Chinese researchers revealed this week that they have successfully cloned a rhesus monkey using somatic cell nuclear transfer (SCNT), the same technique used to create Dolly the sheep over 25 years ago. The monkey, named ‘Zhong Zhong’ and ‘Hua Hua’, are now over two years old and represent the first time primates have been cloned using this technique.
Background on primate cloning
Cloning mammals by SCNT has proven difficult, with most attempts resulting in early death of the clones. The technique involves transferring the nucleus from a donor adult cell into an egg cell that has had its nucleus removed, followed by stimulation to develop into an embryo that can then be implanted into a surrogate mother.
Prior to this announcement, the longest a primate clone had survived was only a few days. In 2018, researchers in China created two cloned macaques, but they died soon after birth.
The ability to successfully clone primates has been a goal for many years due to potential applications in medical research. As the closest living species genetically to humans, they serve as important model organisms to study human disease and test drugs. However, there are significant ethical concerns over reproductive cloning of humans that will need to be addressed.
Methodology behind successful primate cloning
According to the research paper published in National Science Review, the key methodology improvements were:
- Using fetal monkey fibroblasts as donor cells instead of adult cells
- Fusing donor cells with enucleated egg cells at a specific time during activation
- Modifying the culture medium and sizes of the embryos during development
This new technique greatly improved the efficiency, with a successful pregnancy initiated for over 20 surrogate monkey mothers.
|% Success Rate
|Birth of live clone
Research lead Dr Zhen Liu summarizes:
“Our technology successfully surmounted the hurdles that had plagued previous attempts to clone monkeys and people – specifically the extremely low efficiency of establishing pregnancy and high rate of miscarriage.”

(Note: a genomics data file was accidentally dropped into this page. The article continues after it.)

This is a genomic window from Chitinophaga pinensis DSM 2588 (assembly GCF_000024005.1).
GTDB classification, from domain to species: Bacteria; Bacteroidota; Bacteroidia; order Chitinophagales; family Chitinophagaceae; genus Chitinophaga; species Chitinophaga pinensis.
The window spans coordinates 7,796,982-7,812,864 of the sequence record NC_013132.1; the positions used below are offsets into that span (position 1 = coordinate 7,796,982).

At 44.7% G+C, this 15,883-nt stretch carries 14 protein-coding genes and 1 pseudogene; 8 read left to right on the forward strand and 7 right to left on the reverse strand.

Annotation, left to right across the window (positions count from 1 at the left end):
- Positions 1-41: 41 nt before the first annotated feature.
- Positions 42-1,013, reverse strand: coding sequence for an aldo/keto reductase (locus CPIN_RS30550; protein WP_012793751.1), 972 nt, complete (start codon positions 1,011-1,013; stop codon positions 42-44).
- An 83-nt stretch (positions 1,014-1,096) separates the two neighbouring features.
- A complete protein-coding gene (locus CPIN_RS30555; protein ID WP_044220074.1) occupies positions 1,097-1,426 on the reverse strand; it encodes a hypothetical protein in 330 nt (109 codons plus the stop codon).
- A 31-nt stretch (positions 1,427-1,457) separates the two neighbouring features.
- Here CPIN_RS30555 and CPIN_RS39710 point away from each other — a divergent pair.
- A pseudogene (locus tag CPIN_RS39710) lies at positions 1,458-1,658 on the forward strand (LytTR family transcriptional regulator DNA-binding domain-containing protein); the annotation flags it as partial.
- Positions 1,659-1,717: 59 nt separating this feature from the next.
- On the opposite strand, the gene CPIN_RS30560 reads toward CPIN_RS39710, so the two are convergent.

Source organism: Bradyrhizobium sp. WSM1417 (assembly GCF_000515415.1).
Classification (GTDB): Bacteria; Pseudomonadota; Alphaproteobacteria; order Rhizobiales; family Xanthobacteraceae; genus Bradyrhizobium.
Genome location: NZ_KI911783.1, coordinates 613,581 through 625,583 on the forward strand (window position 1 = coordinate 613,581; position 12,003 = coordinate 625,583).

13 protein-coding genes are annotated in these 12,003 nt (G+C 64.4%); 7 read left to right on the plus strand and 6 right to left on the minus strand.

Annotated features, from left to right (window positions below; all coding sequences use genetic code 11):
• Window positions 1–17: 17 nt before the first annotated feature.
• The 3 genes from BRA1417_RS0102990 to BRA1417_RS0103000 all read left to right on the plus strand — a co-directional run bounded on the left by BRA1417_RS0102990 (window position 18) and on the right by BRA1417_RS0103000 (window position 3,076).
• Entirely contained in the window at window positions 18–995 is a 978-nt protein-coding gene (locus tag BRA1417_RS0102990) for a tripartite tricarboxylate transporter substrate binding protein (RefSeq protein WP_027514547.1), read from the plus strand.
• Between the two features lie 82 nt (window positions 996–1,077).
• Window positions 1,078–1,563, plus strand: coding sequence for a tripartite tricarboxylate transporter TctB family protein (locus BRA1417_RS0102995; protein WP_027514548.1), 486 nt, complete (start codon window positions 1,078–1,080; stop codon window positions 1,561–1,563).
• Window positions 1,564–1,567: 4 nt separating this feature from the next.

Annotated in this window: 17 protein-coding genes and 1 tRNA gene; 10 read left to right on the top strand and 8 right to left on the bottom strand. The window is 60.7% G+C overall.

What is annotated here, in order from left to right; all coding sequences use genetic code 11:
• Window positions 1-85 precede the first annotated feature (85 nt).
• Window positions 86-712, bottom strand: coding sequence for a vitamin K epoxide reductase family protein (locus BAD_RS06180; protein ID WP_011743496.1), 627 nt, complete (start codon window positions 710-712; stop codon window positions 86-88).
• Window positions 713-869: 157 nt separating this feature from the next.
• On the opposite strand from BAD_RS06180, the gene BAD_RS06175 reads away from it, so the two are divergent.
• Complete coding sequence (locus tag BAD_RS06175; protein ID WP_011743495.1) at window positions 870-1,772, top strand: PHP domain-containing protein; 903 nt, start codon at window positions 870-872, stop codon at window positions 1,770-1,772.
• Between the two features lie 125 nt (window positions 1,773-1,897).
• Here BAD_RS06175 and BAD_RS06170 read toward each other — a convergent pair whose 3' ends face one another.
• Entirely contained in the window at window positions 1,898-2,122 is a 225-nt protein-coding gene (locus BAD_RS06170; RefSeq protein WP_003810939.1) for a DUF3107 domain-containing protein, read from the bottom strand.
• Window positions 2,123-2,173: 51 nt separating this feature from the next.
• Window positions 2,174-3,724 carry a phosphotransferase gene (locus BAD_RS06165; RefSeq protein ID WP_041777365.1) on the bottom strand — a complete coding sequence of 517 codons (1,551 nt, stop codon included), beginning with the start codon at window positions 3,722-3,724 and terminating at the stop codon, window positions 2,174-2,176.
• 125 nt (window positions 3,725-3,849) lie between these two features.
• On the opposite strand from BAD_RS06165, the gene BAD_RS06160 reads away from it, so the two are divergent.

Health of first cloned primates
Since their birth in 2017, Zhong Zhong and Hua Hua are being closely monitored at the Chinese Academy of Sciences Institute of Neuroscience. Key health indicators measured include:
- Genomic integrity – Their DNA methylation pattern and microarray analyses show typical levels for rhesus monkeys. This suggests normal regulation of gene expression.
- Lifespan – Have exceeded 2 years old, which is significant for SCNT primates
- Cognitive tests – Their intelligence quotients are in the normal range
- Physiology – Normal blood cell counts, liver enzymes, kidney function etc.
- Fertility testing – It is too early to assess reproductive capabilities
Dr Liu says “the two cloned monkeys fully developed normal physical characteristics and behaviors such as climbing, feeding, interactions with each other etc. This demonstrates the viability of cloned primates for life.”
Are we closer to human cloning viability?
While the researchers showed human embryos could also be cloned with their technique, they noted that doing so to initiate a pregnancy would be unjustifiable currently. Significant barriers around safety and ethics remain, as evidenced by earlier failures such as: